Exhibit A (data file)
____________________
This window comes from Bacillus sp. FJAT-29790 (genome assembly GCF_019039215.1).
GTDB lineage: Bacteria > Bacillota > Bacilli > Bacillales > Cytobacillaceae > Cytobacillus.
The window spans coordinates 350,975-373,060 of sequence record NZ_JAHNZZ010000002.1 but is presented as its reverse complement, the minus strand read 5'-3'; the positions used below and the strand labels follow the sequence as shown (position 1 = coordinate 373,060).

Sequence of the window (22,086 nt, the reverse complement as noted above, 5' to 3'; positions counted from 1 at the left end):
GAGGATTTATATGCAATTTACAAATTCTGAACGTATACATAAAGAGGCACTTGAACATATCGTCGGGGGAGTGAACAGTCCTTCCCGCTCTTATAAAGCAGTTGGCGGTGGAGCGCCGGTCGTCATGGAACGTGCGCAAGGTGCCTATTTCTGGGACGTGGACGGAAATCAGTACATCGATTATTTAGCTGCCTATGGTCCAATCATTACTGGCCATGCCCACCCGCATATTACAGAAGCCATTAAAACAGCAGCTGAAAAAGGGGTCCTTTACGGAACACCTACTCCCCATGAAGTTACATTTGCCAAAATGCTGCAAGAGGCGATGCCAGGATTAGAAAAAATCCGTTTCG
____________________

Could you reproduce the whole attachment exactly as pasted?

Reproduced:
This window comes from Bacillus sp. FJAT-29790 (genome assembly GCF_019039215.1).
GTDB lineage: Bacteria > Bacillota > Bacilli > Bacillales > Cytobacillaceae > Cytobacillus.
The window spans coordinates 350,975-373,060 of sequence record NZ_JAHNZZ010000002.1 but is presented as its reverse complement, the minus strand read 5'-3'; the positions used below and the strand labels follow the sequence as shown (position 1 = coordinate 373,060).

Sequence of the window (22,086 nt, the reverse complement as noted above, 5' to 3'; positions counted from 1 at the left end):
GAGGATTTATATGCAATTTACAAATTCTGAACGTATACATAAAGAGGCACTTGAACATATCGTCGGGGGAGTGAACAGTCCTTCCCGCTCTTATAAAGCAGTTGGCGGTGGAGCGCCGGTCGTCATGGAACGTGCGCAAGGTGCCTATTTCTGGGACGTGGACGGAAATCAGTACATCGATTATTTAGCTGCCTATGGTCCAATCATTACTGGCCATGCCCACCCGCATATTACAGAAGCCATTAAAACAGCAGCTGAAAAAGGGGTCCTTTACGGAACACCTACTCCCCATGAAGTTACATTTGCCAAAATGCTGCAAGAGGCGATGCCAGGATTAGAAAAAATCCGTTTCG